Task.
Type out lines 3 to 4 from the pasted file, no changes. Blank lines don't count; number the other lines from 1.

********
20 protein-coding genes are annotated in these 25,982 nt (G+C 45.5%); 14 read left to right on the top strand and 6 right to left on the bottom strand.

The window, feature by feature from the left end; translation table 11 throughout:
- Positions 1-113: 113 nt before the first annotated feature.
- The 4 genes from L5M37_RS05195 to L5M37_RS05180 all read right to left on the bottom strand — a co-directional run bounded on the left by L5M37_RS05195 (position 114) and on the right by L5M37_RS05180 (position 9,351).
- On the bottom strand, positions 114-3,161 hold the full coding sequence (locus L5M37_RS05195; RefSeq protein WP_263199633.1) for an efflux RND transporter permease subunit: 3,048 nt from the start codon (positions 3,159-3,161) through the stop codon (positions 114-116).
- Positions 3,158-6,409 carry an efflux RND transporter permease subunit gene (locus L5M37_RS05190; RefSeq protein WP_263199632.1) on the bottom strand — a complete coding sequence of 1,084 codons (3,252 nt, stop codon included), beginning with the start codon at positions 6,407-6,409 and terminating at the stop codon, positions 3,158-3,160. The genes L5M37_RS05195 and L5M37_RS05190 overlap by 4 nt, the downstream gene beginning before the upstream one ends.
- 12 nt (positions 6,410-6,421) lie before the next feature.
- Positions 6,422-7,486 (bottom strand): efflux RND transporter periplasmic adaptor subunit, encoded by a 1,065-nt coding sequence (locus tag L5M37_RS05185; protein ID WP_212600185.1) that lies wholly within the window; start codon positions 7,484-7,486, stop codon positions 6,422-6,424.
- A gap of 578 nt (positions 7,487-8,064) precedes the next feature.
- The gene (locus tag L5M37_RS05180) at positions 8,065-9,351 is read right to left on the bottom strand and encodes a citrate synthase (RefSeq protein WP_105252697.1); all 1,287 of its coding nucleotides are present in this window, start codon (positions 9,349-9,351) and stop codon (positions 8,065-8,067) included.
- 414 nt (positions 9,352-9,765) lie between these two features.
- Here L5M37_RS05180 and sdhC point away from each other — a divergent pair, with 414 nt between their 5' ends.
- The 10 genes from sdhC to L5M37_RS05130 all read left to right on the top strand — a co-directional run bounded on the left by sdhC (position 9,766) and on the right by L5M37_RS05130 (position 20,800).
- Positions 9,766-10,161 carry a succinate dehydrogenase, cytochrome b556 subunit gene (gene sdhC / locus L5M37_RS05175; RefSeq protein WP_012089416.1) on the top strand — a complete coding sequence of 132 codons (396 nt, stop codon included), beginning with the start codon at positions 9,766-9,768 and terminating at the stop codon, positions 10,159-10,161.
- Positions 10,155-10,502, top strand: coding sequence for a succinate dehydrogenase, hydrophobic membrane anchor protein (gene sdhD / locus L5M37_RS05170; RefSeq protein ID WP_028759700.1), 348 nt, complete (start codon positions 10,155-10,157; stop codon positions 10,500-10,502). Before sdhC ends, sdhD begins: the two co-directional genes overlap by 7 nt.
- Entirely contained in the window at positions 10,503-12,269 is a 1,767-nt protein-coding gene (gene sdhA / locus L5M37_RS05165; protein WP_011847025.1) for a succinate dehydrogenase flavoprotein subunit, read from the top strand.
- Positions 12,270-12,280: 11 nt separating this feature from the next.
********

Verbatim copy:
- Positions 1-113: 113 nt before the first annotated feature.
- The 4 genes from L5M37_RS05195 to L5M37_RS05180 all read right to left on the bottom strand — a co-directional run bounded on the left by L5M37_RS05195 (position 114) and on the right by L5M37_RS05180 (position 9,351).